Wiktionary:Votes/pl-2010-10/Treatment of toneless pinyin other than syllables

Treatment of toneless pinyin other than syllablesEdit

  • Voting on: Not allowing toneless pinyin in the main namespace as entries. This would effectively mean:
  1. When the toned version is attestable, toneless entries would be moved to toned entries with the redirect deleted
  2. When the toned entry is not attestable, the toneless entry should be deleted after a reasonable effort to find the toned version, such as an RFV
  • Rationale: The Wiktionary search engine is clever enough to find an entry with diacritics when one searches for an entry without diacritics. Therefore, toneless entries have no benefits - searching for them will find the toned entry just as easily. Toneless entries give less information, and are comparable to the English words The and THE - even though they are attestable forms of the, they should not be included.

  • Vote starts: 00:01, 8 November 2010 (UTC)
  • Vote ends: 23:59, 8 December 2010 (UTC)


  1.   Support --Anatoli 06:01, 8 November 2010 (UTC)
  2.   Support Mglovesfun (talk) 11:56, 8 November 2010 (UTC)
    •   Support Delete Pinyin altogether - non-standard orthography in any way, merely a transcription scheme. Wjcd 11:53, 8 November 2010 (UTC)
      Wjcd, if you wish to get rid of all pinyin, then I'd think, a fortiori, that you want to take this less drastic step. What am I missing?​—msh210 (talk) 19:56, 8 November 2010 (UTC)
      Sorry. Confused by the wording. Now moved to Support. Wjcd 20:01, 8 November 2010 (UTC)
      Comment. I'm indenting Wjcd's vote as a nonvote, as it is invalid as a vote under our voting policy.​—msh210 (talk) 20:03, 8 November 2010 (UTC)
  3.   Support ---> Tooironic 00:11, 9 November 2010 (UTC)
  4.   Support --Vahag 10:42, 9 November 2010 (UTC)
  5.   Support Ivan Štambuk 18:21, 12 November 2010 (UTC)
  6.   Support Prosfilaes 11:17, 13 November 2010 (UTC)
  7.   SupportInternoob (DiscCont) 04:50, 15 November 2010 (UTC) Per what Tooironic has been saying.
  8.   SupportRuakhTALK 19:50, 19 November 2010 (UTC)
  9.   Support JamesjiaoTC 20:20, 28 November 2010 (UTC) Too much effort is already needed to keep duplicate entries in both tra wnd sim for each word. In fact, I'd even suggest to only keep an entry in either simplified or traditional script and make the other an alternative form of it. This way, we will only need to keep track of one entry instead of two. The argument here is with duplication effort as per my comments above, above everything else.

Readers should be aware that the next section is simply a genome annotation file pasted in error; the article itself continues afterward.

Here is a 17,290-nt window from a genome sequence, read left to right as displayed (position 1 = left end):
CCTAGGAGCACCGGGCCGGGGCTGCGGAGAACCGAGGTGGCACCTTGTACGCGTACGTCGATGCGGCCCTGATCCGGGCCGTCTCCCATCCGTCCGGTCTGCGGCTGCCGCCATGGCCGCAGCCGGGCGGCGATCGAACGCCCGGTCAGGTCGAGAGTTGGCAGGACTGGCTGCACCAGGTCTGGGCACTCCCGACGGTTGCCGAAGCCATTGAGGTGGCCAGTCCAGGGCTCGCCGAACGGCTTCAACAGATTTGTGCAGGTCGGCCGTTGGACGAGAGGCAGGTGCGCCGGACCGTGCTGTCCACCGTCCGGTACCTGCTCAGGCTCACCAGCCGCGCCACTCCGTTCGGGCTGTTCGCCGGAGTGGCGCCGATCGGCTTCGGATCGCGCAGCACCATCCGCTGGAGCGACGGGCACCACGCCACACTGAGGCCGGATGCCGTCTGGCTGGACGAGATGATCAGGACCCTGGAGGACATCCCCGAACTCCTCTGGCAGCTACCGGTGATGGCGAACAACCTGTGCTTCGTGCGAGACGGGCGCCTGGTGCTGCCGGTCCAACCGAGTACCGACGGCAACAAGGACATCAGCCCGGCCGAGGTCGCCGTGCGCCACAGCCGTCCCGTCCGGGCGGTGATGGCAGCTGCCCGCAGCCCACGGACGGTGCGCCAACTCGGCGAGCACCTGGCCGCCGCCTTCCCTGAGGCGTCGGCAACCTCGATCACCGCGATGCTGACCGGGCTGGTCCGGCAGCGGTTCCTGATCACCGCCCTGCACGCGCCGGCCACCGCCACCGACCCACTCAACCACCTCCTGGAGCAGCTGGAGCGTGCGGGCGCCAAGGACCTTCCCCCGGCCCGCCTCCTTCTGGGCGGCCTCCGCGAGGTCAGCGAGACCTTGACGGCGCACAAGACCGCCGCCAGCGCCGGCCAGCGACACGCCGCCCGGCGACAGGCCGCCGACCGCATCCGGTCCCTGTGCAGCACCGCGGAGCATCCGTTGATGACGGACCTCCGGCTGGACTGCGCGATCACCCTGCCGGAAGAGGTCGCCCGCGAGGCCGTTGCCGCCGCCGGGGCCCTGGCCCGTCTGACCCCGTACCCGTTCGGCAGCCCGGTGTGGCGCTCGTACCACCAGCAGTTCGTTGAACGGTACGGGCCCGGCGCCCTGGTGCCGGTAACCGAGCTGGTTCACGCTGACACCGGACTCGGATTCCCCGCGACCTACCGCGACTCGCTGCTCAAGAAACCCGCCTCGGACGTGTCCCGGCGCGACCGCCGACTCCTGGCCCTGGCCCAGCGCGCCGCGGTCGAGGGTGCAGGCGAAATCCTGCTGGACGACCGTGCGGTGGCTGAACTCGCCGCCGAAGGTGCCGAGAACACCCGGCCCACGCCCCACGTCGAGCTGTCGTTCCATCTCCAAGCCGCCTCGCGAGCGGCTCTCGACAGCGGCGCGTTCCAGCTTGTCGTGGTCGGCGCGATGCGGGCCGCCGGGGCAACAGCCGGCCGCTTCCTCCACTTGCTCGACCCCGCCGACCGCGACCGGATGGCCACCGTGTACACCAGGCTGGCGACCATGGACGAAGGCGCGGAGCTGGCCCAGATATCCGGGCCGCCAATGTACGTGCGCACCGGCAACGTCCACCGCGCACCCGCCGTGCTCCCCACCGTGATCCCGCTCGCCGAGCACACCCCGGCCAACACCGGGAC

1.   Oppose Dan Polansky 07:14, 8 November 2010 (UTC) I cannot support such a sloppily worded vote. The title of the vote indicates the vote is about non-syllables: "Treatment of toneless pinyin other than syllables". But the body text of the vote does not bother to make a distinction between Pinyin syllables and Pinyin non-syllables (words, combinations, or whatever they are called): "Not allowing toneless pinyin in the main namespace as entries." Toneless Pinyin is unlikely to meet the attestation criterion of CFI; toneless Pinyin should be deleted whenever it fails the attestation criterion, unless and until the community reaches an agreement to give an exception to toneless Pinyin. --Dan Polansky 07:14, 8 November 2010 (UTC)
    That's what I meant by "Note that this vote does not effect or supersede the result of Wiktionary:Votes/pl-2009-12/Treatment of toneless pinyin syllables, which affects toneless syllables, but not words". Mglovesfun (talk) 12:00, 8 November 2010 (UTC)
    You should get the wording right in the main text of the vote rather than fixing it in a supplementary note. I have raised this issue on the talk page on the vote, but you have not fixed the vote. Each statement of the vote should work; a faulty statement should not get fixed in a subsequent statement. --Dan Polansky 12:18, 8 November 2010 (UTC)
    I don't "own" the vote, anyone is entitled to make a change that they feel is necessary. You're in the page history anyway. Mglovesfun (talk) 15:04, 8 November 2010 (UTC)
    I do not make myself responsible for fixing flawed votes. I only make myself responsible for pointing out the flaws early enough, so there is enough time for them to get fixed. The way I see it, the creator of a vote does own the vote in a way. He is to blame if the vote is poorly worded. Other editors can make proposals by editing the vote, but it is the creator of the vote who has the ultimate responsibility for the vote.